Welcome to the “10 Candid Career Questions” series, introducing you to the infrastructure and PPP professionals who do the deals, analyze the data, and strategize on the next big thing. Each of them followed a different path into infra and/or PPP practice, and this series offers an inside look at their backgrounds, motivations, and choices. Each blogger receives the same 10 questions that tell their career story candidly and without jargon. We hope you will be surprised and inspired.
Rapid urbanization in the Philippines has brought new jobs, educational opportunities, and better living conditions for some. However, it has also brought challenges, which you’ll see when you move around the streets of Metro Manila. It’s a large sprawling metropolitan area of over 12 million, with congestion that is estimated to cost US$70 million (₱3.5 billion) a day. When it rains, streets and homes are quickly flooded because many drains are clogged or non-existent. Because of lack of affordable housing, an estimated 11 percent of the city’s population live in slums. With 17 cities and municipalities in the metropolitan area, trying to tackle these challenges becomes stuck in deep complexities of urban governance and management. While other cities in the Philippines don’t face the scale of these challenges, they tackle similar issues.
This blogpost is part of a series of thematic blogs for the World Bank's Water Supply, Sanitation, and Hygiene (WASH) Poverty Diagnostic.
Addressing gender and sex inequalities in WASH is not only recognized in Sustainable Development Goals (SDGs) 4 and 6, it is central to the entire ambition of the SDGs themselves. Some water, sanitation, and hygiene issues are faced only by women because of their biological sex, whereas others are more influenced by gendered societal norms. To truly leave no one behind, we need to be mindful of and work against gender and sex inequalities in all development work.
New World Bank research is a valuable contribution to doing just that. ‘Reducing Inequalities in Water Supply, Sanitation, and Hygiene in the Era of the Sustainable Development Goals’ reveals that a drastic change is required in the way countries manage resources and provide key services, starting with better targeting to ensure they reach those most in need. In many cases, this means women and girls.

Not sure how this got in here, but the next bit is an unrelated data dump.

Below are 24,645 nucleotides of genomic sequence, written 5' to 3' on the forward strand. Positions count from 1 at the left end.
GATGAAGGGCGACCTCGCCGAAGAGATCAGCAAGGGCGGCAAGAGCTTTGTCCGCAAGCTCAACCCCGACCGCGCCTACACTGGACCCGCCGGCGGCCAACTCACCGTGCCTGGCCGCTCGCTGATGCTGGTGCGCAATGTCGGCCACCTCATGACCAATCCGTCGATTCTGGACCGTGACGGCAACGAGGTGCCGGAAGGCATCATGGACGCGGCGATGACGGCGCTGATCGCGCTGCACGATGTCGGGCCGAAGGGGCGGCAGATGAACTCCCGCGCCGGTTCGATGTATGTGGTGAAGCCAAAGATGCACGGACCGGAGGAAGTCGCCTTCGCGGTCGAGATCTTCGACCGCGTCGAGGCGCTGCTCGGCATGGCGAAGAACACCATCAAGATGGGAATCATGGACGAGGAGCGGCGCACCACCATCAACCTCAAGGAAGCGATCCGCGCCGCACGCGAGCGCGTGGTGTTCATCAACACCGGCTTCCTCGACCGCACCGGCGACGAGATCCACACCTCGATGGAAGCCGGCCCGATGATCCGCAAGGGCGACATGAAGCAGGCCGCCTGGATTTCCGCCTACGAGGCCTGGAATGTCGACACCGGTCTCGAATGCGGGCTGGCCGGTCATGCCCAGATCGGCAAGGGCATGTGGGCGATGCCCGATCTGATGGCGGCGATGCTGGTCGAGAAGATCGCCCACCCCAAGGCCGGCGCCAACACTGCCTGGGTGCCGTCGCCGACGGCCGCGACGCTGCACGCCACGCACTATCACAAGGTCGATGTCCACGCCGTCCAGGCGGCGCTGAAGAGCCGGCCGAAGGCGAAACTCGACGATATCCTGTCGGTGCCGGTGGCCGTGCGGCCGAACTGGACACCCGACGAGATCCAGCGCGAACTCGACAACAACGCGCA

Many Sri Lankans understand the potential benefits of lowering trade costs and making their country more competitive in the global economy. The majority, however, fear increased competition, the unfair advantage of the private sector from abroad and limited skills and innovation to compete.
Yet, Sri Lanka’s aspirations cannot be realized in the current status quo.
While changes in trade policies and regulations will undeniably improve the lives of most citizens, I’m mindful that some are likely to lose. However, many potential gainers of the reforms who are currently opposed to them are unaware of their benefits.
Implementing smart reforms means that government funds will be used more effectively for the people, improve access to better healthcare, education, basic infrastructure and provide Sri Lankans with opportunities to get more and better jobs. Let me focus on a few reforms that I believe are critical for the country. First, Sri Lanka needs to seek growth opportunities and foreign investment beyond its borders.
First, Sri Lanka needs to seek growth opportunities and foreign investment beyond its borders.
Experience shows that no country in the world today has been able to create opportunities for its population entirely within its own geographic boundaries. To succeed in this open environment, Sri Lanka will need to improve its skills base, better understand supply and demand chains as well as produce higher quality goods and services
Experience shows that no country in the world today has been able to create opportunities for its population entirely within its own geographic boundaries. To succeed in this open environment, Sri Lanka will need to improve its skills base, better understand supply and demand chains as well as produce higher quality goods and services.
- Urban Development
- Social Development
- Public Sector and Governance
- Private Sector Development
- Law and Regulation
- Labor and Social Protection
- Information and Communication Technologies
- Global Economy
- Financial Sector
- Agriculture and Rural Development
- South Asia
- Sri Lanka
Many of us have seen the iconic photograph of a seahorse latched onto a cotton swab. It’s just one example of how prevalent plastic debris is in the ocean.
Every year, hundreds of tons of plastic trash enters the ocean, splintering into smaller and smaller pieces that are often eaten by marine animals and birds. The plastic trash is everywhere It’s in sediments at the bottom of the ocean, it floats at the surface, is washed up on remote islands, and is even frozen inside Arctic ice. Some estimates say that by 2050, there could be more plastic than fish in the sea.
Now, there’s a gigantic mass of plastic waste the size of France floating in the Pacific Ocean. To call attention to it, the environmental charity Plastic Oceans Foundation paired up with news and entertainment publication LADBible and TV presenter Ross Kemp to campaign to have the giant mass of trash officially recognized by the UN as a country with its own citizens, currency, flag, passport and stamps.